I haven't given out the Bullshit of the Month award since early this year, as organizations seem to have focused on more important things than bogus press releases and disingenuous comments. You know, items like a global financial meltdown and the pending U.S. election--the former caused by bullshit, the latter a huge producer thereof.
But, I woke up this morning to a story in Crain's Chicago Business that set off the BS meter. In a nutshell, the hullabaloo is that public access channels (PEGs, for Public, Education, and Government) on the AT&T U-Verse IPTV system are grouped under a single program guide channel (99). According to Greg Hinz's article, viewers who want to watch a PEG have to navigate first to channel 99, then to a menu of PEGs. This is a big departure from the way things work on traditional cable systems, where the PEGs show up as standard channels in the program guide, leaving some number of viewers up in arms. A quasi-government group has claimed that for AT&T to make the PEGs look like regular channels, it'd cost $200k per channel. That's not per metropolitan area or headend. That's per channel. And that's mind-boggling.
Now, if you know me, you know that I'd rather watch ESPN Classic Deportes 6 than watch most PEG content. As Hinz notes, satellite providers don't have to carry PEG channels; as a DirecTV subscriber, I remain blissfully unaware of the activities of both my city council and my local high school sports teams. Even if PEGs were available to me, I'd turn them off on my program guide, just as I do other channels that don't interest me. But, back in Chicagoland, The Folks watch my alma mater's football and baseball games on a (Comcast) PEG channel, even if they've been to the game. They'll even TiVo them occasionally, which certainly gives me pause.
But, I'm having trouble grokking how putting up a PEG channel can cost $200k. Sure, there's the burden of encoders and ingestion and transport and grooming and lots of other shtuff in the IPTV delivery chain. Plus, AT&T's not exactly a small company, so I wouldn't be surprised if lots of those unlocked iPhones floating around China and Russia are being amortized by the TV guys.
The article quotes the executive director of one of affected PEG channels as saying that AT&T could rejigger their system to allow PEG channels to appear inline in the program guide, which is the status quo on traditional (QAM-delivered) Chicago cable systems. On the other hand, the Congressional Research Service issued a report yesterday that makes the $200k per channel claim; extrapolated to the entire Chicago area, that's $40 million alone. Frankly, maybe both sides are right. I don't know how many markets U-Verse has launched in, but at tens of millions of dollars per DMA to add PEGs, that's a dealbreaker. I'm not entirely certain I trust the CRS, due to their almost total lack of transparency, despite being a publicly-funded think tank. These aren't black programs, for Pete's sake. AT&T quotes yesterday's CRS report, but like so many things CRS, the report isn't publicly available; AT&T could do themselves a huge PR favor by making the CRS report available for broad public distribution. Since OpenCRS doesn't have their hands on it yet, I can't actually determine how CRS arrived at this $200k number.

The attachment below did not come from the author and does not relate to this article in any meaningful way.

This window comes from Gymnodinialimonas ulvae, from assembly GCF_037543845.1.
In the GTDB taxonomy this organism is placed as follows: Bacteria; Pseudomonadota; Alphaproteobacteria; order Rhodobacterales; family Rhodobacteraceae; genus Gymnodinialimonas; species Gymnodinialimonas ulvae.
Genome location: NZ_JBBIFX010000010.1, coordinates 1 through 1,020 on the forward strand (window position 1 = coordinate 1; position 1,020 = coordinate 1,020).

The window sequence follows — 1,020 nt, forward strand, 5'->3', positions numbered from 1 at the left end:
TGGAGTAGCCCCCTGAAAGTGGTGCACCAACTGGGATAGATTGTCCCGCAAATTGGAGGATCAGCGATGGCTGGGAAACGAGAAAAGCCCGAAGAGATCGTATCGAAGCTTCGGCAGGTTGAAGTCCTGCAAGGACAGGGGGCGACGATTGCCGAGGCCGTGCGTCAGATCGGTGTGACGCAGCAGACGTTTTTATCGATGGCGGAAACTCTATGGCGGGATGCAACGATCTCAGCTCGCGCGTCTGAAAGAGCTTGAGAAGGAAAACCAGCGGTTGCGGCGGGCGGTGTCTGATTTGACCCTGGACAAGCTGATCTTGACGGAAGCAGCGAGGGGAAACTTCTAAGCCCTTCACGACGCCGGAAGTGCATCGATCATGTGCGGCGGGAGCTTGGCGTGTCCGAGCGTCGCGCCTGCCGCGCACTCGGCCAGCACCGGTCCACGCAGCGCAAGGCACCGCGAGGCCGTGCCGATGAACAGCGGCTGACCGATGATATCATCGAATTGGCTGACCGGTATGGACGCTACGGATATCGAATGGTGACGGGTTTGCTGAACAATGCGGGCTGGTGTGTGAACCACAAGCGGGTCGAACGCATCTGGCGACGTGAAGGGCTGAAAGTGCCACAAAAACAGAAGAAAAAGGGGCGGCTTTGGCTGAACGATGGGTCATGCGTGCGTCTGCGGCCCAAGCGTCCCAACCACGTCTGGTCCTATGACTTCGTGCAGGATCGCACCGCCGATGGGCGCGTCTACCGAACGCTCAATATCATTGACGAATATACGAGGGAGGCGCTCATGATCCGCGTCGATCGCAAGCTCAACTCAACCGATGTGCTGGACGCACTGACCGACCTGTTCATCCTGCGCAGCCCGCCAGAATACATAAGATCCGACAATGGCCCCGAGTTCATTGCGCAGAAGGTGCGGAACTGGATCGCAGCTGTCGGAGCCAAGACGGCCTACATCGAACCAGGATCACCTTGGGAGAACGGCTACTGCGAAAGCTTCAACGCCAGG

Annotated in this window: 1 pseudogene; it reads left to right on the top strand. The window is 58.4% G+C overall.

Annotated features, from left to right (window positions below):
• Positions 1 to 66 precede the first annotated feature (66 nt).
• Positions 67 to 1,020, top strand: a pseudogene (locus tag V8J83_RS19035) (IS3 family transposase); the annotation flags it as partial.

Here's what I can't get my arms around. IPTV is a terribly flexible system...arguably, way more flexible than traditional QAM-delivered cable systems. In theory, IPTV systems can deliver an unlimited number of channels to a user, since the user is simply tuning to a multicast stream, rather than needing access to an entire broadcast program tier over a (let's say) 860 MHz QAM plant, which is restricted by available bandwidth. Cable's migration from analog to digital has allowed a multi-fold increase in terms of the number of channels which can be squashed into this limited number of 6 MHz slots; of course, the evolution from standard definition to high definition has given back some of that benefit, but the world's still a better place now.